We found such links especially between “younger” body types (B1, M1, and M2 for men, and B1, F1, and F2 for women). Their number strongly decreases with increasing age (Supplementary text). Body types of the intermediate age range (M3–M5 and F3) form “transition” types linking “younger” with the “older” body types. The links typically refer to a relative shortening and broadening of the upper body (decreasing meta-measure H, increasing meta-measures B, K, and L; see Supplementary text). For example, the intermediate position of F3 suggests transitions from F1 and F2 towards F3 and from F3 towards F5 and F6 (see Fig. 5c). For men, links reflect a less pronounced age structure (Fig. 5d) in correspondence with the weaker age-dependent changes of M-types (Fig. 4a). Interestingly, F4 (women with massive bodies and thick girts) forms a relatively isolated body type virtually without similarity links to other body types. Younger women of the androgynous body type B1 link to F1, and younger men of B1 link to M1, whereby all of them collect slim bodies. The second androgynous body type B2 (big upper body) links to M4–M6, which all show larger upper body dimensions. In summary, similarity relations between individuals of different body types enabled us to identify possible transitions between the body types upon aging. They can be summarized into two major Life Course trajectories for women linking the younger and older body types F1 and F5, respectively, either by direct transitions or via the obese type F3, both affecting predominantly the dimensions of the upper body. For men, possible trajectories are more diverse, involve more inter-linked body types, and affect different parts of the body. Also for men one of this pattern of links reflects two major Life Courses, one via the obese type M5 and the other via the tall types M2 and M6.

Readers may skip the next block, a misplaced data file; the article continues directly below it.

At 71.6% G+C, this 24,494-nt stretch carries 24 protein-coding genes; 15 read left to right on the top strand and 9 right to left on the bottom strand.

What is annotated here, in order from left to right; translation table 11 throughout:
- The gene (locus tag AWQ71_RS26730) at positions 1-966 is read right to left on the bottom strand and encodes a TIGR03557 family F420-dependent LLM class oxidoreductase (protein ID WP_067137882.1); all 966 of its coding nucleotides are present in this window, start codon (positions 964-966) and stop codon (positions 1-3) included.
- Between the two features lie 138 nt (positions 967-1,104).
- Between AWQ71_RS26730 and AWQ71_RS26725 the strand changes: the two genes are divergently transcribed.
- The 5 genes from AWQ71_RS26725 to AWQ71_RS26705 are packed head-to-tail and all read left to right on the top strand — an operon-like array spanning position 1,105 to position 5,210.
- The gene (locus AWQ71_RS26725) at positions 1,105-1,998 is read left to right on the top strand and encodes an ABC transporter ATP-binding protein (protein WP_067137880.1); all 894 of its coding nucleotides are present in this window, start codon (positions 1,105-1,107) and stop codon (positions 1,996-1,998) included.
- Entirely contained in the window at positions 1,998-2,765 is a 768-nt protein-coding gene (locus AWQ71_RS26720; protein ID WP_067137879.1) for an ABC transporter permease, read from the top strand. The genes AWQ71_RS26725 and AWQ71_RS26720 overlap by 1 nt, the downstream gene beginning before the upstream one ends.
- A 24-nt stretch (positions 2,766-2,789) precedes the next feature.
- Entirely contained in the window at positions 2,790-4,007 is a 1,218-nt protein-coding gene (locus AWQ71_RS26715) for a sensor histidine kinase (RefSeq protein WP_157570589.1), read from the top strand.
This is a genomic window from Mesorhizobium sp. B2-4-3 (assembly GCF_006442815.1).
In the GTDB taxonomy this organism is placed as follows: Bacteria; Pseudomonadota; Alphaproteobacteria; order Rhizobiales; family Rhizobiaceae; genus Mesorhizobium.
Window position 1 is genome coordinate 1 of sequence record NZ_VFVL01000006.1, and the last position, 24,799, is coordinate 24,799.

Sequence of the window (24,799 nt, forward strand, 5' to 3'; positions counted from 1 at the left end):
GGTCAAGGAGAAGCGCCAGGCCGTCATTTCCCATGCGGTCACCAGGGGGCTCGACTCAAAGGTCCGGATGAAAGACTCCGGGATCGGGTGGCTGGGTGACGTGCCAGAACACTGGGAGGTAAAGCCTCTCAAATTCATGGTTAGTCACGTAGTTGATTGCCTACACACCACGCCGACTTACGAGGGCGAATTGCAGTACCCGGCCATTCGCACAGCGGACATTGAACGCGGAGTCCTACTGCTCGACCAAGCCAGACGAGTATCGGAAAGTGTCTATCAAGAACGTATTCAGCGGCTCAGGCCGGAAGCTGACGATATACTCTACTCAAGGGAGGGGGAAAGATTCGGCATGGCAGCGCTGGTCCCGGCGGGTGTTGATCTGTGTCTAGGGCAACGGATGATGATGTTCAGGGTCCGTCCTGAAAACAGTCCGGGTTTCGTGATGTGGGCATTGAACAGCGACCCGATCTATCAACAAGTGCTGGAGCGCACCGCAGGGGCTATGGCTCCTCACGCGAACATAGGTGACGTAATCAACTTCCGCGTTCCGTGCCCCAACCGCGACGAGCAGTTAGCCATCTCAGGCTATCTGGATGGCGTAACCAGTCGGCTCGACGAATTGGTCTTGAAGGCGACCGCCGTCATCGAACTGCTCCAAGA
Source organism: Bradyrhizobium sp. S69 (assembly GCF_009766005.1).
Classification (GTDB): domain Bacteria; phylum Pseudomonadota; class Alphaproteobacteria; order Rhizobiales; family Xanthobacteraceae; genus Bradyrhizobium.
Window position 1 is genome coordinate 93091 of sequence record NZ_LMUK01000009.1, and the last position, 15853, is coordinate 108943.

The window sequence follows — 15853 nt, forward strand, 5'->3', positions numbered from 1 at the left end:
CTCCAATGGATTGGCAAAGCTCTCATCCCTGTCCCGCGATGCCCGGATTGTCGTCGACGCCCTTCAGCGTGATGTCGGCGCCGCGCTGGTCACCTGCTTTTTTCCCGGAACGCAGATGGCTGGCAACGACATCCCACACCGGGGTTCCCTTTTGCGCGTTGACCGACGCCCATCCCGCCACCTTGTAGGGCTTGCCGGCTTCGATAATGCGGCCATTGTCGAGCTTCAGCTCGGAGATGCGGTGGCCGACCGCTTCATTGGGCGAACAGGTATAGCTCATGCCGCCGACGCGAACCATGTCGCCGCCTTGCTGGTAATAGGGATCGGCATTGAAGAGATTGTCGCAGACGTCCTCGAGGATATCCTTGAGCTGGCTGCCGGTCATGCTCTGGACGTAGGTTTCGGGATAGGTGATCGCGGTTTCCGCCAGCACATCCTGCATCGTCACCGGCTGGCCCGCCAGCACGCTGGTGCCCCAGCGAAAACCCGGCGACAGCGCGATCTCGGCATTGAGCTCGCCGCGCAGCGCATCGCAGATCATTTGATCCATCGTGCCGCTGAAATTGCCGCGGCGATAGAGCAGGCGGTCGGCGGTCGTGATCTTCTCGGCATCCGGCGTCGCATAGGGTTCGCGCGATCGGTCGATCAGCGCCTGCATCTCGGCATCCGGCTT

Body types diversify the aging curves of anthropometric indices

We found that most body types develop specifically upon aging. For their better characterization, we decomposed the age dependencies of the “classical body indices” separately for each body type (Fig. 6). The body type-specific curves of body height roughly follow the course of the mean body height averaged over all participants (thick curve) with a slight scatter between them reflecting different body height levels. In contrast, the body weight and especially BMI curves of the individual body types show much stronger scattering (Fig. 6b, c).